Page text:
The Wisconsin Department of Workforce Development recently released new data showing the state unemployment rate in September fell to 7.3 percent.

The number is lower than the national unemployment figure, 7.8 percent, and is also down from the state’s September 2011 numbers, where the state unemployment rate was at 7.4 percent, according to the DWD.

According to the DWD, 3,100 private sector jobs were added to the economy since August. The Wisconsin Department of Revenue also reported revenue collections were up by 4.4 percent and the Wisconsin Department of Financial Institutions reported new business formation was up by 8.8 percent.

John Dipko, DWD spokesperson, said this new data is significant.

“Wisconsin has outperformed many states in several economic indicators, such as an unemployment rate that at 7.3 percent in September is below the national average and that of most other major manufacturing Midwest states,” Dipko said.

These numbers might ease fears many people had about job insecurity in the struggling state and national economies of the last several years, Dipko said.

However, these numbers are not yet ideal for the state, Dipko added.

“Even as these indicators point to economic growth in Wisconsin, there is more work to be done to support growth in our state, particularly in light of uncertainty over the direction of the national and global economy,” Dipko said.

Jay Heck, director of Common Cause Wisconsin, agreed more needs to be done in terms of job creation in Wisconsin.

“It is still somewhat alarming it has not fallen nearly as much as Gov. Scott Walker promised,” Heck said. “He had promised to add 50,000 jobs to the economy and we’re well off that pace. But whenever the unemployment rate drops, that’s always a good thing.”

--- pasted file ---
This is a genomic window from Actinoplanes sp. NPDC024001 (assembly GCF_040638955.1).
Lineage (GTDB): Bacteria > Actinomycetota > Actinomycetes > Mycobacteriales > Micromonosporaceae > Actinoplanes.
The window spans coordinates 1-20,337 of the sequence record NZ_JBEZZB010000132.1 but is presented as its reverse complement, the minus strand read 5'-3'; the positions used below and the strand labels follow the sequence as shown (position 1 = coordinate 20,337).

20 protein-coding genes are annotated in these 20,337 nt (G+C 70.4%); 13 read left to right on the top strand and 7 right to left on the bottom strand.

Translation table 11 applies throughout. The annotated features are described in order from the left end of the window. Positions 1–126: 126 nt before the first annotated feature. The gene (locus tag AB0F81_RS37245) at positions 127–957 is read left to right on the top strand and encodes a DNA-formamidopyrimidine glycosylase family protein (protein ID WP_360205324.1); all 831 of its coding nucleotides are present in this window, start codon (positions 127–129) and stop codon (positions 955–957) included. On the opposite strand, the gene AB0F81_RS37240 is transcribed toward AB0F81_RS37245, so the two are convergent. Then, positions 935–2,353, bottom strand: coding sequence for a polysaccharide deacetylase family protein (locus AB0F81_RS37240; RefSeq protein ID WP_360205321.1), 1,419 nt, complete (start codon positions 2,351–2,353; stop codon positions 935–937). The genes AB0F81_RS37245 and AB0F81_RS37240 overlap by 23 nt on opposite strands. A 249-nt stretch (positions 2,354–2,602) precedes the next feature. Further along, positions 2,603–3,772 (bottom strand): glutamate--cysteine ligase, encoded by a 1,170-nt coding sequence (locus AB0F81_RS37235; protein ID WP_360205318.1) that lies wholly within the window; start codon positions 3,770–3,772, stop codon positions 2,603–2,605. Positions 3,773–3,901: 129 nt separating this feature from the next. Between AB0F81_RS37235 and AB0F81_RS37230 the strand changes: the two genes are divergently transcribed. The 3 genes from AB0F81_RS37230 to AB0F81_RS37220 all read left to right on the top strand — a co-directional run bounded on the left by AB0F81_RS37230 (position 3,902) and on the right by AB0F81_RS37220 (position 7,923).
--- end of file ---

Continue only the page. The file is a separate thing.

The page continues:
There is some debate over the effectiveness of this number in regards to what sectors job creation is created in, Heck said.

He also noted more jobs needed to be added in the public sector as well as the private sector.

“Most of these new jobs were in the finance, business and technology sectors of the economy, but many public employees lost their jobs initially,” Heck said. “If many of the jobs were added back, the unemployment rate would drop even lower.” 

In the uncertain economy of the last few years, the job outlook specifically for young college graduates has been grim. It remains to be seen whether these numbers will effect the job market for this demographic, according to Heck.

“It is still a tough job market for students, but this should mean an improvement for college students and [the job market] looks much more optimistic than it did a few years ago,” Heck said.  

According to Dipko, the Walker administration will most likely continue to try, and continue the trend by creating more jobs.

“To this end, it has been made clear job creation and developing the state’s workforce are among the governor’s top budget priorities for 2013-15,” Dipko said.

Dipko also encouraged students to visit the Job Center of Wisconsin website ( where there are 44,000 jobs open to students seeking work.